Pretoria - There has been a significant improvement in transformation in the construction industry and an upward trend in overall compliance by the sector.
This was one of the major findings of the first baseline report released on Thursday by the Construction Sector Charter Council (CSCC) on the state and progress of transformation and empowerment in the construction sector between 2009 and last year.
Felix Fongoqa, the CSCC’s chairman, said last week that the overall level of compliance by the industry to broad-based black economic empowerment had improved to 85 percent last year for companies in level 4 and above from 64 percent in 2009. He said this had to be commended.
However, Fongoqa said there had been low industry participation in this voluntary survey, which was a problem.
He also expressed concern about the levels of compliance with the skills development element and a lack of critical knowledge by verification agencies about the construction sector.
He said that in future the CSCC should not rely on voluntary participation by companies, but should have regulations that forced the submission of scorecards.
Fongoqa said the CSCC had started engaging with the Trade and Industry Department and Construction Industry Development Board about this issue.
There was a need to raise the bar in terms of the training and compliance monitoring of verification agencies and he appealed to the SA National Accreditation System and Independent Regulatory Board for Auditors to take appropriate action in dealing with agencies that contravened the rules.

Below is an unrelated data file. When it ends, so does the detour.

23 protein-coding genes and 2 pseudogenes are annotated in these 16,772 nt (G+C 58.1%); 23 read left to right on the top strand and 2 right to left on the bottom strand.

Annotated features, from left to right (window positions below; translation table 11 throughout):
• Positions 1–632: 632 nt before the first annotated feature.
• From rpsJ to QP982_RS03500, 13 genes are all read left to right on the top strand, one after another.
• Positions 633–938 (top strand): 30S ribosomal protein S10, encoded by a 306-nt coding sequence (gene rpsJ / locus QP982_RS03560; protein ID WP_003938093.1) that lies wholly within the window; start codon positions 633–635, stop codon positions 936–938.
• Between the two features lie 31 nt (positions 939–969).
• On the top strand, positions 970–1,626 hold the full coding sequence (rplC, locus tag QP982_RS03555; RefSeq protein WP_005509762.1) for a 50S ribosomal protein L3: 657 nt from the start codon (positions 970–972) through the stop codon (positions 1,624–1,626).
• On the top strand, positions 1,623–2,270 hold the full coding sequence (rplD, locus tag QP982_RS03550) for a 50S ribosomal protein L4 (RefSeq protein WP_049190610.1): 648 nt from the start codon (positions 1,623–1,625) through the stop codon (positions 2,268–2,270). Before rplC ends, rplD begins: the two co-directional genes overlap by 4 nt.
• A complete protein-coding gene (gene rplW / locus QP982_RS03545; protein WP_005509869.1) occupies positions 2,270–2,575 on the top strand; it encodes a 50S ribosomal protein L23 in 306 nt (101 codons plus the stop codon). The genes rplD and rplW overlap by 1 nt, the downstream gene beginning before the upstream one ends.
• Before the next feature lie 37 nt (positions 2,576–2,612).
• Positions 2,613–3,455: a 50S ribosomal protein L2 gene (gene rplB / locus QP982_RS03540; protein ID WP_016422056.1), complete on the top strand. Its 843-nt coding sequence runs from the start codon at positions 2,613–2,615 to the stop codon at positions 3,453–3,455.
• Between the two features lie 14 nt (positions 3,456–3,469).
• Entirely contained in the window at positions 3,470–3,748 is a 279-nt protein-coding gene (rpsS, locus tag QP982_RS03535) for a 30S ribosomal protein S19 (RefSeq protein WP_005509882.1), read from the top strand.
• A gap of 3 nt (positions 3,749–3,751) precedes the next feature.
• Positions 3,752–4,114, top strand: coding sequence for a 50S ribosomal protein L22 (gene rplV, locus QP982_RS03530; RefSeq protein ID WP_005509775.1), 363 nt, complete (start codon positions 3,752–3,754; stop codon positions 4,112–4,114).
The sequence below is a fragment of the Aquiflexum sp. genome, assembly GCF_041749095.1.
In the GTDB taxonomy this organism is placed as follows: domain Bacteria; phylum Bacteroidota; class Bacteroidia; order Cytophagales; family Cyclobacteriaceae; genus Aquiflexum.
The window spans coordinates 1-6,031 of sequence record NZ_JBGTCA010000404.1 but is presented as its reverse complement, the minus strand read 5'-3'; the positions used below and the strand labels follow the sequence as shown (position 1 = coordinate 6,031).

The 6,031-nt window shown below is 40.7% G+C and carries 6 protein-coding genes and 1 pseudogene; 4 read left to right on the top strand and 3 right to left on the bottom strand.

If this was not done, it would in the future result in some companies being accused of misrepresentation and fronting, he said.
Fongoqa said the industry’s transformation efforts were focused on high levels of achievement in socio-economic development, procurement and enterprise development, but the levels of compliance for skills development were generally lower than expected.
The compliance of large contractors with the skills development element improved to only 50 percent last year from 46 percent in 2009.
Large built environment professionals achieved the lowest level of compliance for this element, with it declining to 62 percent last year from 70 percent in 2009.
Fongoqa said the CSCC believed skills development compliance had a huge impact on achieving sustainable growth and in facilitating high levels of compliance in internal factors, such as ownership, management control and employment equity.
“If we sort out this one element it will have a ripple effect on the other three elements,” he said.
Public Works Minister Thulas Nxesi said a key component of transformation was to transform the workplace from a low skills base to one that was highly productive.
To achieve this, the skills of the current workforce had to be developed, which would have an impact on the productivity and incomes of workers.
“This goes to the heart of our NDP [National Development Plan] and the National Infrastructure Plan, and the strategic goal of leveraging infrastructure investment to stimulate economic growth, jobs and skills development, and transformation.”
Fongoqa said there was a high percentage of black-owned and black woman-owned enterprises among exempted micro enterprises and qualifying small enterprises, but there was a scarcity of companies that were 51 percent black owned and black woman owned at the large enterprise level.
“We believe deliberate programmes need to be developed to address this particular issue,” he said.